At the American Foundation for the Blind, we strongly agree with Dr. Finkelstein. Older workers already face challenges in employment, and those experiencing vision loss sometimes experience implicit or explicit discrimination, such as job reassignment or forced early retirement. Vision rehabilitation services can dramatically improve older people's safety at home and in the workplace.

As James Grosch, co-director of the National Center for Productive Aging and Work, pointed out, changes as simple as improved lighting can make a huge difference in workplace safety and productivity.

Further, the Department of Labor’s National Technical Assistance and Research Center to Promote Leadership for Increasing the Employment and Economic Independence of Adults with Disabilities offers additional workplace accommodations that can reduce the chance of injury and increase opportunities for older persons experiencing vision loss to continue working. ("Employer Strategies for Responding to an Aging Workforce" PDF). Some of these include:

  • Individualizing workplace ergonomics and analyzing job tasks to prevent injury and disability
  • Incorporating high-and low-tech assistive technology devices to increase, maintain, or improve functional capacity
  • Engaging older workers in discussions about creating accommodating workplaces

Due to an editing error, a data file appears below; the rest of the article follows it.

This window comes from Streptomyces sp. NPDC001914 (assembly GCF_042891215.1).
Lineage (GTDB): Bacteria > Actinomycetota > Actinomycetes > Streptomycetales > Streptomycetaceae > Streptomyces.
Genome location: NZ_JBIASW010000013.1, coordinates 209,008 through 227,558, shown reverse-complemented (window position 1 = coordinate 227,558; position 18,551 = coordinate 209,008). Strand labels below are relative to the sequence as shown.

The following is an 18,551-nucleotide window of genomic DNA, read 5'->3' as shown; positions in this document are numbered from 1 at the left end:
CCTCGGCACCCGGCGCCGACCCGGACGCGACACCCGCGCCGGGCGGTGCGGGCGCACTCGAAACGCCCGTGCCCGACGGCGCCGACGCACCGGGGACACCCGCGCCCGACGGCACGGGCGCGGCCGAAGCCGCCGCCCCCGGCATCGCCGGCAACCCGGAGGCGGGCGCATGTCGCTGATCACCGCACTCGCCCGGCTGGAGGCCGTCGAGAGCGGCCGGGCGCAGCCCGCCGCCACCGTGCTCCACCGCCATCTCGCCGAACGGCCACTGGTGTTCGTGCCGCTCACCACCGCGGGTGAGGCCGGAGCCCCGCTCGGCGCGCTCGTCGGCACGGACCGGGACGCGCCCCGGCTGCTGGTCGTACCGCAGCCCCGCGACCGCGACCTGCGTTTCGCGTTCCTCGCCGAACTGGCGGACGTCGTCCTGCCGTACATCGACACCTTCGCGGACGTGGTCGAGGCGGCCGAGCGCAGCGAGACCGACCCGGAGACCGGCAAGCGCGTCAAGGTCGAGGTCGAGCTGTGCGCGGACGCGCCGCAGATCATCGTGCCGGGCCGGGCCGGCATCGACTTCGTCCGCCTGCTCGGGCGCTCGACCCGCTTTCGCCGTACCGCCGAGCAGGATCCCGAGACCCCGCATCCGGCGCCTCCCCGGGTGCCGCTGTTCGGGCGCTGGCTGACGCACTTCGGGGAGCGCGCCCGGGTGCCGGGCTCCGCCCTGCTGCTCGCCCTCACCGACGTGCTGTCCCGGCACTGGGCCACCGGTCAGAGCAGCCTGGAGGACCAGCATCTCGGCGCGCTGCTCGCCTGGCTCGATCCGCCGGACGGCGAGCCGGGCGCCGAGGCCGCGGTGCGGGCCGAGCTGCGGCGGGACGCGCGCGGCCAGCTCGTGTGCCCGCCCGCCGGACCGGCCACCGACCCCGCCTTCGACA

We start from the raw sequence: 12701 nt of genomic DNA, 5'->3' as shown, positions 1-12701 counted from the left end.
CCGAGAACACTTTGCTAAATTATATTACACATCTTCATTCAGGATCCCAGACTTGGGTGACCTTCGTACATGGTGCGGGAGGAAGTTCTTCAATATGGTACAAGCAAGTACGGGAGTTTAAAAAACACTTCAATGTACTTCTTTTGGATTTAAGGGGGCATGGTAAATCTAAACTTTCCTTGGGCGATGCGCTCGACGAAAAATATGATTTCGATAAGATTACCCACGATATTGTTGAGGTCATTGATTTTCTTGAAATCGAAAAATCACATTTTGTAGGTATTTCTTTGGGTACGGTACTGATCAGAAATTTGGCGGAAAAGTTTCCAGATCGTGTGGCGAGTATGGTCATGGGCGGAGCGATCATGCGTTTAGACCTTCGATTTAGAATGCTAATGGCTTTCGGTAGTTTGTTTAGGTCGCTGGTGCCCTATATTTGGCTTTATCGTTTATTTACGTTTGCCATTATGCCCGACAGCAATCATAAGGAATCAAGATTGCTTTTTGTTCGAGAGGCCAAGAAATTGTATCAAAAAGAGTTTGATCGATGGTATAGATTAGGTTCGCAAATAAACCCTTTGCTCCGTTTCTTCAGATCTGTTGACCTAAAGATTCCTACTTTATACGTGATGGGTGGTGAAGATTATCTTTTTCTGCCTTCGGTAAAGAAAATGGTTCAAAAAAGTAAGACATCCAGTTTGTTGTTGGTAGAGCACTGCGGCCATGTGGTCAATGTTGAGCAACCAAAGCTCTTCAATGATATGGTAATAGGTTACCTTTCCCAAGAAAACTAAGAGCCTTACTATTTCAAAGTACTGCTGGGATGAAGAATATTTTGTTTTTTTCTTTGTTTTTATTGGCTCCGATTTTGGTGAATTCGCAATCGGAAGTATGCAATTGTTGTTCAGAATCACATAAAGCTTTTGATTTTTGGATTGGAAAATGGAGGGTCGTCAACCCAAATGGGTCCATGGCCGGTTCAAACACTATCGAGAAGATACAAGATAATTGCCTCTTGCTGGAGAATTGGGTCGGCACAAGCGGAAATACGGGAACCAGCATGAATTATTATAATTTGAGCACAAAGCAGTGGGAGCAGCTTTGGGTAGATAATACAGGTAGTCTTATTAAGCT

• Offering on-the-job training for new skills and for renewing and refreshing essential skills, especially utilizing multiple, shorter training sessions with a range of training formats

Older Persons at Economic Risk

As Dr. Rebecca Sheffield has documented in a recent letter to the Senate Committee on Aging, older persons with vision loss are already at economic risk, with fewer opportunities to work. Additionally, most are unfamiliar with the vision rehabilitation services that can help them adjust to vision loss, learn skills to live and work with vision loss, and get the help of trained vocational rehabilitation counselors so that they can retain or find employment. Human resources departments need to learn about these programs and inform their employees before they are in crisis. Retaining good employees by providing them with the supports they need to continue working is generally more cost effective than training new ones.

Other initiatives that proactive companies can undertake to retain experienced employees, reduce risk, and promote a healthy and safe workplace for everyone include:

  • Providing fall prevention programs
  • Offering exercise programs to everyone, not just older workers
  • Training their Employee Assistance Programs to refer workers to vision rehabilitation services
Chralotte Schrier, working on a handheld loom under a task light

Learn more about AFB’s work bringing leaders and advocates together to shape better policies, programs, and supports for older adults with vision loss at www.afb.org/aging.

More Resources

The U.S. Office of Disability Employment Policy (ODEP) website has information on reasonable accommodations.

VisionAware.org has an entire section on employment of older persons with vision loss

Also check out VisionAware's workplace technology section and reasonable accommodation area.


Topics:
Employment
In the News
Public Policy

Sharing Our Progress in Making the Helen Keller Archive a Gold Standard of Accessibility for Other Digital Archives